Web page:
The Case of Styllou Christofi: Criminal Insanity As a Defense In Court [University of Central Oklahoma]


  • Rebecca taylor Dahl University of Central Oklahoma
Keywords: History, insanity defense, Christofi Styllou

Abstract


Criminal insanity as a defense continues to be an expulatory plea. The law enforcement and the courts in London have dealt with information reported regarding violent people during 1954. It focuses on the case of Christofi Styllou and her crime committed in 1952, her incarceration from 1952 through her trial, and execution in 1954. The research for this project focuses on court rulings relating to the determination of behaviors, either identified as understanding the difference between having a psychological disorder or defined as criminally insane. In the U.S., the Durham Rule applies, which means that a jury could determine whether the defendant had a mental diagnosis, or whether he or she could be charged guilty by insanity. This precedent does not apply to the UK. Nonetheless, in the U.K., multiple acts of legislation relating to criminal insanity passed between 1800 and 1954. Three vital legislative acts passed before the Christofi hearings, including the Capital Punishment Act of 1868, Criminal Lunacy Act of 1884 section 2 (4), and the Mental Deficiency Act 1913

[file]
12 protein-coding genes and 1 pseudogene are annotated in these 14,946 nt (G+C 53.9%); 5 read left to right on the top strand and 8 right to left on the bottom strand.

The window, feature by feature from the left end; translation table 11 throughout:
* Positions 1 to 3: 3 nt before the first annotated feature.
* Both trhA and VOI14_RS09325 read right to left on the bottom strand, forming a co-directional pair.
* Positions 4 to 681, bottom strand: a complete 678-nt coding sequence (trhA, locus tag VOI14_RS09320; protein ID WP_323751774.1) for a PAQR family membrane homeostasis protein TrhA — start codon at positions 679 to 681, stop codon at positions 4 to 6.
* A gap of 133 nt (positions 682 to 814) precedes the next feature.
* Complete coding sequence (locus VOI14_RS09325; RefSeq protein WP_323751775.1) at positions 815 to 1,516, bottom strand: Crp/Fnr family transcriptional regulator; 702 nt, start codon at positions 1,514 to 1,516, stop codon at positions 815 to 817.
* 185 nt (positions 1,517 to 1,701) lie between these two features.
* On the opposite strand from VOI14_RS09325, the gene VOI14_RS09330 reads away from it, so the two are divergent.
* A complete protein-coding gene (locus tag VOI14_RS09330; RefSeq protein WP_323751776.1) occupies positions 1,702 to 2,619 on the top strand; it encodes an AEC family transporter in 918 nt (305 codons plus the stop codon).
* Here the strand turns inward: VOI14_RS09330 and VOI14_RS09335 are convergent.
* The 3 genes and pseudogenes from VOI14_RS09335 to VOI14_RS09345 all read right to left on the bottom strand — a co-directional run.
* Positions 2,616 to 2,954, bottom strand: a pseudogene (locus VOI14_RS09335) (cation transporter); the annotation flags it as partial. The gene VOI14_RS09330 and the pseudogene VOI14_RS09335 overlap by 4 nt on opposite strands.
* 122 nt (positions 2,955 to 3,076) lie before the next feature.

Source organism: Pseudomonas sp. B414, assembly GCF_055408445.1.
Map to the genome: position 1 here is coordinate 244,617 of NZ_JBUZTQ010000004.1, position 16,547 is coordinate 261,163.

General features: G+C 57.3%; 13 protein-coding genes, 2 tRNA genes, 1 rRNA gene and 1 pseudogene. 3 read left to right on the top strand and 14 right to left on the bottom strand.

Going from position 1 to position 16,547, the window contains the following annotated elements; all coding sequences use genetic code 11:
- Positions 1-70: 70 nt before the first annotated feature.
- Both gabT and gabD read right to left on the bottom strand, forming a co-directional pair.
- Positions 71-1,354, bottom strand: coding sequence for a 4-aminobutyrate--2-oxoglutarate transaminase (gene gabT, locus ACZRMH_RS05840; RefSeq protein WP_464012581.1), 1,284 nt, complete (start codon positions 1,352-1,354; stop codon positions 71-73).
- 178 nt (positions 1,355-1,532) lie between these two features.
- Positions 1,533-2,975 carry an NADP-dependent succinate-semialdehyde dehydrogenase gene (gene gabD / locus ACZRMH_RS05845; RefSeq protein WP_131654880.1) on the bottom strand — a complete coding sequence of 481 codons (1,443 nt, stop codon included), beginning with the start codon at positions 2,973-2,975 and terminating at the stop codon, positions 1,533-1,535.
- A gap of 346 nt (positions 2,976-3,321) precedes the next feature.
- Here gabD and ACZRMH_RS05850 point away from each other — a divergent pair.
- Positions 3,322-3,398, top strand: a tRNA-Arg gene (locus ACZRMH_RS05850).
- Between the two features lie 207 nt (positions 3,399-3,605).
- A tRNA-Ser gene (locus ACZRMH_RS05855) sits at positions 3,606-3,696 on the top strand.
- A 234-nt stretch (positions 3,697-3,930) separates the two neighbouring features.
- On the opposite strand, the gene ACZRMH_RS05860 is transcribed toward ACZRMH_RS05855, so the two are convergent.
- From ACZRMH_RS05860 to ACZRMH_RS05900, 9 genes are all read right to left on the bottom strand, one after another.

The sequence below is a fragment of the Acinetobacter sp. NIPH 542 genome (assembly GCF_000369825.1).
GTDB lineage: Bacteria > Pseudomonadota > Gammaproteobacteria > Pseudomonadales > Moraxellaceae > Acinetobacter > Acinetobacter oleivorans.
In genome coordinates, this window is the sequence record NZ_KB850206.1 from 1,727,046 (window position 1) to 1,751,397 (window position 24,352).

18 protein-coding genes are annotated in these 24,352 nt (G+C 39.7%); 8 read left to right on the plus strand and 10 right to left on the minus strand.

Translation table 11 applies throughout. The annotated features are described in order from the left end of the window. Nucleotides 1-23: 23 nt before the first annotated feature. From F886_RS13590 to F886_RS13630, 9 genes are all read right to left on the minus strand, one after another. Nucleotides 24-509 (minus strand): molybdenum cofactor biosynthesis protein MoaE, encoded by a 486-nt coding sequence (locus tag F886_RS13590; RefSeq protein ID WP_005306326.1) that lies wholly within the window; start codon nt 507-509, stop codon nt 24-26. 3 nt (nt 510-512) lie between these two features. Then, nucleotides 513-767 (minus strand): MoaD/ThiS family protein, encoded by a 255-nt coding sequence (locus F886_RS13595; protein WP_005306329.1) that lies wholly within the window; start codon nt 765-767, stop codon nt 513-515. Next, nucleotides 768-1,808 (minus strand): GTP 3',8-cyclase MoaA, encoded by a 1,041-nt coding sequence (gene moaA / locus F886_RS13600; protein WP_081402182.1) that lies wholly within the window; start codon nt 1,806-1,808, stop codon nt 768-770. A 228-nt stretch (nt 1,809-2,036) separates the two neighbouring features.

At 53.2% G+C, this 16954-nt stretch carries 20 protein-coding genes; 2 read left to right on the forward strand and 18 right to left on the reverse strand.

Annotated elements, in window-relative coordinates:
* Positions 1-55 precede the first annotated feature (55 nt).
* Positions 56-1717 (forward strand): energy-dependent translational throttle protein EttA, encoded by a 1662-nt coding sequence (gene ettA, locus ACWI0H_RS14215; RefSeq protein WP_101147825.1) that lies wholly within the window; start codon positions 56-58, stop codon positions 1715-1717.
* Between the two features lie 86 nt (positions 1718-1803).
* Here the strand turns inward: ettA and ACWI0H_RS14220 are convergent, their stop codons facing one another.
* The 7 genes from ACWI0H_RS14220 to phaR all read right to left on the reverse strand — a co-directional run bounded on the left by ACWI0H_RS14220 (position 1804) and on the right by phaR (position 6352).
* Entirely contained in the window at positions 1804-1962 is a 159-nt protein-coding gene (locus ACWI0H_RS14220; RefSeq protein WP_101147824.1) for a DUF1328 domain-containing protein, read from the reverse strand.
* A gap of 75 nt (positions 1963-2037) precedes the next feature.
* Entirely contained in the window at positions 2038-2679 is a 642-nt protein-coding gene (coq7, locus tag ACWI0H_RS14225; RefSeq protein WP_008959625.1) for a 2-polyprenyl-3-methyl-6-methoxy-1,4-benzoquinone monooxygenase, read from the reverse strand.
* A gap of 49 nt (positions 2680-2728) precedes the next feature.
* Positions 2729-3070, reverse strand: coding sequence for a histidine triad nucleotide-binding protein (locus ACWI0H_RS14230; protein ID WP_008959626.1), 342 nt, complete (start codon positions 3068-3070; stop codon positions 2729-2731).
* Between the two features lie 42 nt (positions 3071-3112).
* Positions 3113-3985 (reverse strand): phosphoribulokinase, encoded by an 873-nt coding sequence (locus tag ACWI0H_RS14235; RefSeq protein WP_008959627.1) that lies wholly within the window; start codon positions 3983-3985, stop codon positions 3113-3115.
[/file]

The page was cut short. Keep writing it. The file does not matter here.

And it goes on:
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Author Biography

Rebecca taylor Dahl, University of Central Oklahoma
University of Central Oklahoma
Published
04-14-2019

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How to Cite
Dahl, R. taylor. (2019). The Case of Styllou Christofi: Criminal Insanity As a Defense In Court [University of Central Oklahoma]. Journal of Student Research. Retrieved from https://jofsr.org/index.php/path/article/view/610